UPDATE: 2022 (have we really made it this far?!)
I made a video about this sheet because it is 2022 and YouTube is the 2nd biggest search engine. So if you are more into video, like me to be honest, even though I love writing, check this out:
Generally you find that some people need help with learning how to focus on tasks and complete them, while others have intuitive systems, and others seem to just get it done. But for the students who are highly distractible I like to use this Fighting Procrastination sheet.
Essentially, in looking at the example below, the students fill in the column on the left with the activities that they have to do during that period of working time…including breaks…and then they set goals (and timers) for periods of work. This time is 100% focused without doing anything else, most times not even asking questions. This is because us folks with ADHD or who are highly distractible can go off on a tangent and don’t know when they got off track.
So for example in the first blank cell they might put “Math HW” and will sit down for 5 minutes, set the timer, and start doing all things math. When the timer is up, they then can cross off the 5 minute cell in the table and move on to the next thing which may be a break, check email, organization, other HW, etc. and do that for the set time, cross it off, and keep it going.
This can be set up in many different ways, and eventually I sometimes just give them the paper with the blank table cells and the student is able to figure out the times and all that on their own. Ultimately leading to a time when maybe they just do this on a scrap paper on their own, or in their head.
Like any special educator worth their salt, I got this tool/idea from a co-worker friend and ran with it. Thusly speaking, this is a shout out to Mr. Dave Albert, High School Math teacher, thanks for letting me know about this idea!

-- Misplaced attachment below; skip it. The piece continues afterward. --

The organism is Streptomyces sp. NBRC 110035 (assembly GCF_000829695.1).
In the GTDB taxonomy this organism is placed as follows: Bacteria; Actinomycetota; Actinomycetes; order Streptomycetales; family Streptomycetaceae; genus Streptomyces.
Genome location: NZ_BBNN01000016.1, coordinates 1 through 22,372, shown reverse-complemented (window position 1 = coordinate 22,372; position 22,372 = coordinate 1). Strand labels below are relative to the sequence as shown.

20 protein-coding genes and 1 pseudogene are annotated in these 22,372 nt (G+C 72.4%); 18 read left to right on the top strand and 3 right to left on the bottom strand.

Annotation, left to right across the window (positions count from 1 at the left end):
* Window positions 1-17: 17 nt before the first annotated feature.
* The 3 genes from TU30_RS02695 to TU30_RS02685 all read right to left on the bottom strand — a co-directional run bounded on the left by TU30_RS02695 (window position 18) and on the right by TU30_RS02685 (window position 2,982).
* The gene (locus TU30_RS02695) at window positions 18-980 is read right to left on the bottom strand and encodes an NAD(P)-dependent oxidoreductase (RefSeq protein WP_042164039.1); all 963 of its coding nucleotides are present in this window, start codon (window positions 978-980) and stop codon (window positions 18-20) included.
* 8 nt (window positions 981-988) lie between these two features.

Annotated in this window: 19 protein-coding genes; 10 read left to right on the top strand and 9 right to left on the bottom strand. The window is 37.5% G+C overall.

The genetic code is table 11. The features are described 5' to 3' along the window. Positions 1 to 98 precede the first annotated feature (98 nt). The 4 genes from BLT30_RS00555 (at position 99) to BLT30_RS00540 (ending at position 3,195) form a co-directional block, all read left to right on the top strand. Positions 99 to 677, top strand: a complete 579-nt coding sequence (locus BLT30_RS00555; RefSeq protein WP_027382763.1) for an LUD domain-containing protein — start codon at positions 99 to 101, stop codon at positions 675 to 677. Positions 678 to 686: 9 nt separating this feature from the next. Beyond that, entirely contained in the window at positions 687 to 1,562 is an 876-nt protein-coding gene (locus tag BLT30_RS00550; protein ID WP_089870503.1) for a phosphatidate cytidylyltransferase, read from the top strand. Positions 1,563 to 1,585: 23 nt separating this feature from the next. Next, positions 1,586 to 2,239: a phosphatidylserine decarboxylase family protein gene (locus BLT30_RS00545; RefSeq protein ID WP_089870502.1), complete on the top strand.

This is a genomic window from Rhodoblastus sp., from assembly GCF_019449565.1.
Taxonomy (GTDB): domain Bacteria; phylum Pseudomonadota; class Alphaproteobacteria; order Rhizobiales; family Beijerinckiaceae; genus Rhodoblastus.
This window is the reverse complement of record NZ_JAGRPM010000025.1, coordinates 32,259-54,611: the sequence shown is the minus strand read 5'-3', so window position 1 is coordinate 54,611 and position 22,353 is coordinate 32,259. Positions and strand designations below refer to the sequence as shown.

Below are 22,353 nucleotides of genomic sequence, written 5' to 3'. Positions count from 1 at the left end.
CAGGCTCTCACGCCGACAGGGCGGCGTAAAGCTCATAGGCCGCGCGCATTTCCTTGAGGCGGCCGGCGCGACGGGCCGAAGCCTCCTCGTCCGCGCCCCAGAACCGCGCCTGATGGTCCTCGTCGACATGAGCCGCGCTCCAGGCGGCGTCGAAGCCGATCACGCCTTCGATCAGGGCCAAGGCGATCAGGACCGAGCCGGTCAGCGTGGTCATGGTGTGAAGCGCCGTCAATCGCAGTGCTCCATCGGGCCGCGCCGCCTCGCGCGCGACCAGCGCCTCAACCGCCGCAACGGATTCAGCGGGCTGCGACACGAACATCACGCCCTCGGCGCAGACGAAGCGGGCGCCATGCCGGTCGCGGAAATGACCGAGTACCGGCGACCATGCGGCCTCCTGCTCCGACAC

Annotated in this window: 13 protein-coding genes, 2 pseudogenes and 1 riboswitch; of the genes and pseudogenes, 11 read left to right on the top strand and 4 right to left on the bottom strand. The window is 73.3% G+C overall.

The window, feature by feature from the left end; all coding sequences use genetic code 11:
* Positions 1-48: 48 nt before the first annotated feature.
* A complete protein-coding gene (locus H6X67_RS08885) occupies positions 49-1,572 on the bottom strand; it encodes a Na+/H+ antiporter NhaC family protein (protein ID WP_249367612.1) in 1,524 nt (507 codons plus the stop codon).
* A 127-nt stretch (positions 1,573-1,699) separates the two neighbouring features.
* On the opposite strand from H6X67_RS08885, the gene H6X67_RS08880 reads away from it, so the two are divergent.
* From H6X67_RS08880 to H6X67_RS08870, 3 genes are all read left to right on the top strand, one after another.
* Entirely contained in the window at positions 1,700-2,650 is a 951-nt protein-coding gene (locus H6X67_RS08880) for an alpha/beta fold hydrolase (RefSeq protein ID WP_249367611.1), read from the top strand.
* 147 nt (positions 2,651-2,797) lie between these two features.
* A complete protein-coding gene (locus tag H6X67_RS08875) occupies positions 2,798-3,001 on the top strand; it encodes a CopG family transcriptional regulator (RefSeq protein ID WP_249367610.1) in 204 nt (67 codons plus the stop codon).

1. Take a look at your agenda, think about your day and figure out the most important things.
2. Put the list of what you have to do in the table, starting at the top with the most important things
3. Don’t forget to add in where you will take breaks (i.e. check phone, surf the web, walk around, etc.)
4. Begin. One way to do it is to start by doing the top task for 5 minutes.
This could be as simple as getting the materials ready, turning your computer on, reviewing your notes real quick.
5. When you have spent 5 minutes on the activity, stop, cross off the “5” in the table and move on to the next activity.
6. Keep doing this until you feel like you are good to go.
Although I am a strong proponent for medication, as I believe it saved my life, we need to try to find and use all the tools possible to help a student with attention deficits before we look to medication. And this is one tool.
It’s not enough to tell them what they need to do. Or set up a behavior support plan with just positive and negative consequences. We need to teach our students replacement behaviors.
Let me know if you have any other systems that I could try out.
5 thoughts on “Fighting Procrastination: Tips for how to get the ball rolling”
I like your worksheet. I have been trying to train my almost 16 yo to use his phone for alarms and such, and sometimes he does — but then, even once it goes off, he is still stuck and has trouble moving on! The phone IS the distraction. I want him to leave it on the counter, but he also needs something age appropriate to help him with time management. I’m tired of being his alarm for everthing. My snooze button is worn out….